CommunityMy FDL

Irrational Prosecutions the Latest Trend in the War on Voter Registration Drives

Cross-posted at Project Vote's Voting Matters Blog

This week Project Vote and the ACLU of Pennsylvania filed a lawsuit, on behalf of ACORN, against Pennsylvania Attorney General Tom Corbett and Allegheny County District Attorney Stephen Zappala, Jr. The purpose of the suit is to  keep the district attorney from filing a frivolous complaint alleging that ACORN's method of retaining – not paying – canvassers was a violation of state law.

There have been a lot of fireworks surrounding Project Vote and ACORN's highly successful voter registration efforts that helped enfranchise hundreds of thousands of voters in 2008. First were the criminal complaints filed against ACORN and two workers in Nevada, and now the impending threats to prosecute ACORN in Pennsylvania raise more hysteria. However, one look beyond the media cries reveals that these cases have nothing to do with so called “voter registration fraud.” These cases are based not on charges of submitting fraudulent registrations, but rather on the bogus charge that ACORN violated statutes forbidding compensation to canvassers based on the number of applications they collected.

According to the Pennsylvania statute in question, “a person may not give, solicit or accept payment or financial incentive to obtain a voter registration if the payment or incentive is based upon the number of registrations or applications obtained.”  The Nevada case involves a similar statute. As investigations against ACORN found no direct violations of existing law, officials in these states have attempted to overreach by narrowly interpreting state statutes to charge that ACORN violated the law for implementing performance standards to determine whether to retain an employee.   In reality, ACORN does not, and did not, pay its canvassers based on the number of applications they collected, but does expect individuals it hires to actually collect voter registration applications.   By Pennsylvania and Nevada's interpretation of their statutes, however, setting any performance standards–no matter how flexible or reasonable–is a violation of the law, an interpretation that would make it nearly impossible for anyone to conduct a paid voter registration drive in these states.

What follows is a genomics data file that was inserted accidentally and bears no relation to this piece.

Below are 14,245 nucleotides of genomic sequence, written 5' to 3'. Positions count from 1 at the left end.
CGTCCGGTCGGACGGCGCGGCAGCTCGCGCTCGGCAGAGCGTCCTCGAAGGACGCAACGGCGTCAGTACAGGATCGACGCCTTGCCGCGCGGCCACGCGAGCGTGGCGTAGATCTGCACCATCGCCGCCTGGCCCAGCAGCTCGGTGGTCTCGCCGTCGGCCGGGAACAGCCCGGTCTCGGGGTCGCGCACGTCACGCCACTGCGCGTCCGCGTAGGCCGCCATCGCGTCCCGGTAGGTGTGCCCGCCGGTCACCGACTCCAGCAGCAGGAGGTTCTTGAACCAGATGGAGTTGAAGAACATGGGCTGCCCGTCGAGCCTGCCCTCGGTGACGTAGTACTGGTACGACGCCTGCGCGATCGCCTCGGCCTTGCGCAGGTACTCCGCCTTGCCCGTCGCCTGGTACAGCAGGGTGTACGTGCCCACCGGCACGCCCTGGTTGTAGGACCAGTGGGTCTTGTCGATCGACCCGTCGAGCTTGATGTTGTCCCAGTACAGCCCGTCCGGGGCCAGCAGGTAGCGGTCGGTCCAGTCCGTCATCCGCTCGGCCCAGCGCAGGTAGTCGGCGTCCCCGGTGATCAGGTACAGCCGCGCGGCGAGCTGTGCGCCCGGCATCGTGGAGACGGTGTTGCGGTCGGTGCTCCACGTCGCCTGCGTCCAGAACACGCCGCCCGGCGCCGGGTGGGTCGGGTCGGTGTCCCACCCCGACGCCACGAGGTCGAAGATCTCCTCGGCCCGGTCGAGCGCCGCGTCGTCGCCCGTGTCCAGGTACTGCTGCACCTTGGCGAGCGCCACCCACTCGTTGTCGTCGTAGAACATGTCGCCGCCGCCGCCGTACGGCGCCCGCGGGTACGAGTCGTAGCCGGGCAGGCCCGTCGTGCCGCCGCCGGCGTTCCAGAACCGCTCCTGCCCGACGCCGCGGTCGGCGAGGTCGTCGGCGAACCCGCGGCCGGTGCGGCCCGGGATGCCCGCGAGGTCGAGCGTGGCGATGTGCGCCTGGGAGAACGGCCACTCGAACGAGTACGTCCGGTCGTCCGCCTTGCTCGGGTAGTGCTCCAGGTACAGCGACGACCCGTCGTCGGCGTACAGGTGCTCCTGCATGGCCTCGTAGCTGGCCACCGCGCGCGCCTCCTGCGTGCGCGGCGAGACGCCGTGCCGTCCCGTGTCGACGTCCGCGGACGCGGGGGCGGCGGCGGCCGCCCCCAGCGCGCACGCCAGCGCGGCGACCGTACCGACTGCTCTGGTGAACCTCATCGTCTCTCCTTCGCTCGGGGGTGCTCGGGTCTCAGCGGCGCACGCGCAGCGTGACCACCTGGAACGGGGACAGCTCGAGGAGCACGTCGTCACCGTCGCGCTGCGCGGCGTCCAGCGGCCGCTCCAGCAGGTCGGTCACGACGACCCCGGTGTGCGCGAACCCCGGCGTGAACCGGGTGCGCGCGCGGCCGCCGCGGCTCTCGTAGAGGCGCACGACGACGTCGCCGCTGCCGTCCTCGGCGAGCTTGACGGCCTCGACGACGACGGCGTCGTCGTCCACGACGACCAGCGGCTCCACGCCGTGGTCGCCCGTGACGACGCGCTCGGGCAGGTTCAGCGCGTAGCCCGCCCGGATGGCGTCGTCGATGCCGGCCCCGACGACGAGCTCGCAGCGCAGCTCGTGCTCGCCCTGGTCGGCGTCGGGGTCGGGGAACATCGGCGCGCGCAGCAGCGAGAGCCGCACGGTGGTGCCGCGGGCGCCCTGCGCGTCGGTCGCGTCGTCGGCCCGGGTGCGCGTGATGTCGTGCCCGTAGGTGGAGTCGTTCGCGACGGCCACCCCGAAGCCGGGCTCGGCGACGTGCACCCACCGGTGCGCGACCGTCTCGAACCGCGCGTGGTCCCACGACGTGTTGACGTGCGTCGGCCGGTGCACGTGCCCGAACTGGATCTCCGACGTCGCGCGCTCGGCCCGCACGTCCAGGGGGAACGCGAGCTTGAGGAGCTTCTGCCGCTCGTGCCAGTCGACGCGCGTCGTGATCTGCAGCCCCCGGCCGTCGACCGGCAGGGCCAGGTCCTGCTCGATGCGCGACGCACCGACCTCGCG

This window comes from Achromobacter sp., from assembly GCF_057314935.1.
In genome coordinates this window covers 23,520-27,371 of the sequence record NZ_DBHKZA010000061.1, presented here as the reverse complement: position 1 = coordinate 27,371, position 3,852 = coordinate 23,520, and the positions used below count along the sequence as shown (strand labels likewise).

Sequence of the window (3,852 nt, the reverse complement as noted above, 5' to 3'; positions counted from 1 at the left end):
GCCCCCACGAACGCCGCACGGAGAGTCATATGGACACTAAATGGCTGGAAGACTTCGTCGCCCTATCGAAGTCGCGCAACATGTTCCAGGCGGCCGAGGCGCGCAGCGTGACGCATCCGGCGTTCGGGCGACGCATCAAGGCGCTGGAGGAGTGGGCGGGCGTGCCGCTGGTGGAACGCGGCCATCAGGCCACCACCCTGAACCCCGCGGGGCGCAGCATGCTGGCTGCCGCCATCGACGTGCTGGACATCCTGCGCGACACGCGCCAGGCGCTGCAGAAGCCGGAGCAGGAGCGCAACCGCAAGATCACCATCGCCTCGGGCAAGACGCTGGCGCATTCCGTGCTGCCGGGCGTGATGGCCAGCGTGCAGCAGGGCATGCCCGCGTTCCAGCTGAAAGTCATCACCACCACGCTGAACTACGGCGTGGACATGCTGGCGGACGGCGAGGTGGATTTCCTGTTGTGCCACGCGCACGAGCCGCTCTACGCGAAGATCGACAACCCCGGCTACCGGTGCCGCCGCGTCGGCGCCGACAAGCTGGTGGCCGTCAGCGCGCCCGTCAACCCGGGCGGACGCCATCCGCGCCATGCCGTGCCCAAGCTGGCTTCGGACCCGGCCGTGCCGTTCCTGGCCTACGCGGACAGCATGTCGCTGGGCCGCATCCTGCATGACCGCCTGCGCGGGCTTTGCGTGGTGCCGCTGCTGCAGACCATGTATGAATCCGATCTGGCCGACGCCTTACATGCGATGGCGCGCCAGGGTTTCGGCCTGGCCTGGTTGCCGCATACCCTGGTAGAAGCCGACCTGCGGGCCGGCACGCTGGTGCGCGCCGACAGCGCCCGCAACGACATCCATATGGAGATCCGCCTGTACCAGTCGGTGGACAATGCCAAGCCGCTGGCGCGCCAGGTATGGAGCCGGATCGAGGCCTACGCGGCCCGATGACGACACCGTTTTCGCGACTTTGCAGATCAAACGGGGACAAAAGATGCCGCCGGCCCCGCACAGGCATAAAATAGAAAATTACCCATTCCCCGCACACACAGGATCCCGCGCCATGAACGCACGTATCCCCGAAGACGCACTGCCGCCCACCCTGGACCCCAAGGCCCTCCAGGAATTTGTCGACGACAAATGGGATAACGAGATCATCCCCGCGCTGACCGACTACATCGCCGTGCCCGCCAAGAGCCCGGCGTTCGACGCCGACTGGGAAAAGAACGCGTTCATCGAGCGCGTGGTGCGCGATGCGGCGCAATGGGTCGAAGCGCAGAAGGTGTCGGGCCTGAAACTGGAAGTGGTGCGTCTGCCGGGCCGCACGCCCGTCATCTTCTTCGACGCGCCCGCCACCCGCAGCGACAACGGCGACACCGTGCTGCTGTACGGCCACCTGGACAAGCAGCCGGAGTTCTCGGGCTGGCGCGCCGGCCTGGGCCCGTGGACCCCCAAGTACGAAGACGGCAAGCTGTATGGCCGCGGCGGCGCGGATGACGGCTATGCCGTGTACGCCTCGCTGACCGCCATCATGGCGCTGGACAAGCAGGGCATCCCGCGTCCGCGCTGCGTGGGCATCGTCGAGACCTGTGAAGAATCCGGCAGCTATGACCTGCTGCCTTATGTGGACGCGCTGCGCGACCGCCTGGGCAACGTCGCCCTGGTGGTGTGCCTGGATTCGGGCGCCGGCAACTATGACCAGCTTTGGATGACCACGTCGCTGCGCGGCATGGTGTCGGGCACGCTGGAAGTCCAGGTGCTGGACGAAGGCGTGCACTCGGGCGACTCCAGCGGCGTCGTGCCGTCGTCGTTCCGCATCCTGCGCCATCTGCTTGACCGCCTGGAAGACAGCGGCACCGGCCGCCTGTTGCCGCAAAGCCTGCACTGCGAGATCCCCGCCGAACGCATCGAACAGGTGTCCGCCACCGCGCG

For such a tortuous stretching of the common sense meaning of a statute, one might look back to  tactics last employed in South Carolina in the 1950's to prosecute black demonstrators at lunch counter sit-ins. South Carolina's  trespassing statute criminalized “entry” upon any establishment after notice from an owner or tenant prohibiting such entry. This law was used to prosecute two African-American men who had taken seats in a restaurant booth without having received any notice that they were not permitted to do so; after they sat down, employees put up a “No Trespassing” sign and asked the two men to leave. The two men were arrested and convicted by the state, which stretched the word “entry” to include “already sitting in a booth.” The convictions were upheld by the state Supreme Court.

In 1964 the case, Bouie v. City of Columbia, reached the U.S. Supreme Court, which found that, not only was the conflation of “trespass” with “entry” legally faulty, but South Carolina had never asserted this argument before.  Therefore, the Supreme Court found “the crime for which these petitioners stand convicted was `not enumerated in the statute' at the time of their conduct. It follows that they have been deprived of liberty and property without due process of law in contravention of the Fourteenth Amendment.”

Similar retroactive law-bending tactics are being seen today in Pennsylvania and Nevada.  State officials are stretching the statute that prohibits paying canvassers per card (a practice neither ACORN nor Project Vote employs) to claim it applies to any performance standards. In other words, requiring an employee to collect even one voter registration application in order to keep receiving a regular paycheck would be, in the states' view, a violation of state law. Not only does this definition–which has never before been applied in this way–stretch common sense, it would effectively put an end to paid voter registration drives, which appears to be the underlying goals of these tactics.

With five ex-canvassers having already been charged with accepting money under the policy, ACORN–represented by the ACLU and Project Vote–has filed a complaint against the district attorney to enjoin him from criminally charging ACORN for its employee retention policy.  They argue that retroactively stretching the statute in the manner proposed by Pennsylvania violates ACORN's right to know that its actions violate the law, and also violate ACORN's free speech rights.

Paid voter registration drives are the most effective way to help give underrepresented communities a voice. Officials who succeeded in applying such twisted interpretations of state laws would make it impossible to run a paid registration campaign, to the disservice of the democratic process and of the communities they serve.

Previous post

Anita Bryant 2.0: Carrie Prejean Brings "Opposite Marriage" Platform to Florida

Next post

Rep. Mike Ross: Personal Pork, Good; Public Health Care, Bad

Project Vote

Project Vote